From the Weekly Standard:
While we should be thankful that various individuals at Fort Hood acted in a “prompt and courageous” manner thereby preventing “greater losses,” it should never have gotten to that point. The Defense Department’s system is not working if it is left to first responders to stop a terrorist. A traitor within the military’s ranks, with compromised loyalties that had been known about for years—as was the case with Hasan—should be stopped before his finger is on the trigger.
Therein lies the central problem with the Pentagon’s report. It says nothing of consequence about Hasan or how to stop individuals like him in the future. Hasan is not even named in the report, but instead referred to as the “alleged perpetrator.” The report’s authors contend that the sanctity of the criminal investigation into the shooting needs to be upheld. But this is not an excuse for failing to name the attacker. The whole world knows that Major Nidal Malik Hasan did it.
Nor is the ongoing criminal investigation a valid reason for avoiding a serious discussion of Hasan’s ideological disposition. The report’s authors instead go to lengths to whitewash Hasan’s beliefs.
The report lumps all sorts of deviant and problematic behaviors together as if they have the same relevance to the events of November 5. Thus, we find a discussion of alcohol and drug abuse, sexual violence, elder abuse, and the disgusting methods employed by child molesters. We also learn of the deleterious effects of events “such as divorce, loss of a job, or death of a loved one,” all of which “may trigger suicide in those who are already vulnerable.”
Was Major Nidal Malik Hasan a child molester, a drug addict, or suicidal because of a recent divorce? No. So what does any of this have to do with the attack at Fort Hood? Absolutely nothing.
What is relevant is Hasan’s religious and political beliefs. He is a jihadist, although you would never know it by reading the Pentagon’s report. Instead in the report’s “literature review of risk factors for violence,” one comes across this sentence:
Religious fundamentalism alone is not a risk factor; most fundamentalist groups are not violent, and religious-based violence is not confined to members of fundamentalist groups.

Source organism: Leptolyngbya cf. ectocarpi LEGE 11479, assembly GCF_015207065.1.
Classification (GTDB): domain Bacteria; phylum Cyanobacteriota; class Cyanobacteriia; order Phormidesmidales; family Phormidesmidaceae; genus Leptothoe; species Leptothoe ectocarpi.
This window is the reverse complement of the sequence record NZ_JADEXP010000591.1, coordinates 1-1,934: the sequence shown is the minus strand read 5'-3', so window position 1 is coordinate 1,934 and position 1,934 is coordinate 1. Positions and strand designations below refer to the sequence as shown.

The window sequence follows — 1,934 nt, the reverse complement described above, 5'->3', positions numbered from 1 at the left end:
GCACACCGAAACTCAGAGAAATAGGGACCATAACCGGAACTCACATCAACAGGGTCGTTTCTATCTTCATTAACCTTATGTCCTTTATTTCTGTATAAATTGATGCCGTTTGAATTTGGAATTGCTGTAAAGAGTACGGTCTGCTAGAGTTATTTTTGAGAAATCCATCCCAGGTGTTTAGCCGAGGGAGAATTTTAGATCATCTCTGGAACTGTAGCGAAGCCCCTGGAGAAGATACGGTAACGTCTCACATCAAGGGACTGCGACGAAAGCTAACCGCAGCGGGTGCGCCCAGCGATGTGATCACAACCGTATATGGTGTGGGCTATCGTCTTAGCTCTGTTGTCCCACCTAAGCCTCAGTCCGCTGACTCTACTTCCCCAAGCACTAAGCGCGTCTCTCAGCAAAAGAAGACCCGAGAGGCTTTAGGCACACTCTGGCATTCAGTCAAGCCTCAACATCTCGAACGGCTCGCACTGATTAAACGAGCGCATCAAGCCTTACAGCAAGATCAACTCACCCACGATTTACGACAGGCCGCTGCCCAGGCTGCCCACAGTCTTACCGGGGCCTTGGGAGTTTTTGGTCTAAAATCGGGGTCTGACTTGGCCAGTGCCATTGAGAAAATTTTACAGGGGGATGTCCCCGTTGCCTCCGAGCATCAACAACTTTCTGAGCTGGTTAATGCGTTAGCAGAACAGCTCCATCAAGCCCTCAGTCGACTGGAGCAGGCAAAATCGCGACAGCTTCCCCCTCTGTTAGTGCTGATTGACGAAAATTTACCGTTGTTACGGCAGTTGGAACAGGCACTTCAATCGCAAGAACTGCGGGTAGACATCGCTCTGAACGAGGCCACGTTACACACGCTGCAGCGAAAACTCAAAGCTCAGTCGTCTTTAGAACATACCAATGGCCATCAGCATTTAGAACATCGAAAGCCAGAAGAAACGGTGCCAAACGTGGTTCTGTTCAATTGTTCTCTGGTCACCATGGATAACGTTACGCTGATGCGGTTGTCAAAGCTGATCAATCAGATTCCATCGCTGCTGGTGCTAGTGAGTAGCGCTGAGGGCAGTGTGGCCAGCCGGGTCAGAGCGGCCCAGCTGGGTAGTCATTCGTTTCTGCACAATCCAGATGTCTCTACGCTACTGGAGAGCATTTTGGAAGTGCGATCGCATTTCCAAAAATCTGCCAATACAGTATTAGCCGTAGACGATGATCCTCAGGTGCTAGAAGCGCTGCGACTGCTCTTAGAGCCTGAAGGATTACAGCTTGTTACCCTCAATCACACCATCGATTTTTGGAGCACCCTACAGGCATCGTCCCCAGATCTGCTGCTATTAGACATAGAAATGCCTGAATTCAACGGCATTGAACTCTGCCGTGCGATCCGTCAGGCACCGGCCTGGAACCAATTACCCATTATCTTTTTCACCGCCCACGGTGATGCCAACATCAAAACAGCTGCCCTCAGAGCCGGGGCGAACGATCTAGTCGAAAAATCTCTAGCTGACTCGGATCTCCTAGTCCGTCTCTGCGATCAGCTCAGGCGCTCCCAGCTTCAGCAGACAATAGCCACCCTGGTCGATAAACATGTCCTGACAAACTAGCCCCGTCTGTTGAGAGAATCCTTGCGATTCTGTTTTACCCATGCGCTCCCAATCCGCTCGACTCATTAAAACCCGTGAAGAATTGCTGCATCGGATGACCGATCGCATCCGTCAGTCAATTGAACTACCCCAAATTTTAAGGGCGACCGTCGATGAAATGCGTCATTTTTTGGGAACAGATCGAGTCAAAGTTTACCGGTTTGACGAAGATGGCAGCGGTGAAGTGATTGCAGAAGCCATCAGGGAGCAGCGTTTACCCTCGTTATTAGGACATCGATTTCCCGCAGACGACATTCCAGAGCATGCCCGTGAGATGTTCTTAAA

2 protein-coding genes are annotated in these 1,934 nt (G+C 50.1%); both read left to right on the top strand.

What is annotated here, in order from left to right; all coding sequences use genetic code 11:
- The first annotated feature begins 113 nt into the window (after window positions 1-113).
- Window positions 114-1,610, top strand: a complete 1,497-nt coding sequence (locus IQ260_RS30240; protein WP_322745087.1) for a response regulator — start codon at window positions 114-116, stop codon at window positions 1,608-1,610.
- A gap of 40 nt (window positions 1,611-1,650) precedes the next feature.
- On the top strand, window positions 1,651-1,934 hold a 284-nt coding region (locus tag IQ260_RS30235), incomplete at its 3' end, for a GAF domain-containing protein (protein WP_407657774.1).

This is a true statement; it is also completely meaningless in respect to the Fort Hood massacre. The brand of religious fundamentalism practiced by Hasan is specifically devoted to violence.
This article by Thomas Joscelyn rehearses some of the things we discussed in Radicalized Christian Terrorism. On a complex topic it’s easy to misunderstand truncated prose. This is the kind of topic that is better carried out as a series of conversations.
A number of readers / commenters conflated boundary conditions. This comment comes to us from Aristekrat:
I think it would certainly be fair to name any abortion bombing or killing as Christian terrorism. Admittedly, that is not near the problem that exists in Islam, but I disagree that is because Christianity is inherently peaceful and Islam is violent. At one time Christianity was not at all peaceful; surprisingly no one has mentioned the reformation and the wars of religion that lasted an extraordinarily long time, tore Europe apart, and were monstrously violent. That violence ultimately exhausted Europe and led to the Peace of Westphalia, the first harbinger of secularism. As secularism (and nationalism) ascended so religious violence in Europe dropped. Are you comfortable with the idea that the greater prevalence of religious violence in Islam might not be due to Islam being a more violent religion but because western civilization has embraced the (now) leftist doctrine of secularism and Islamic countries have not?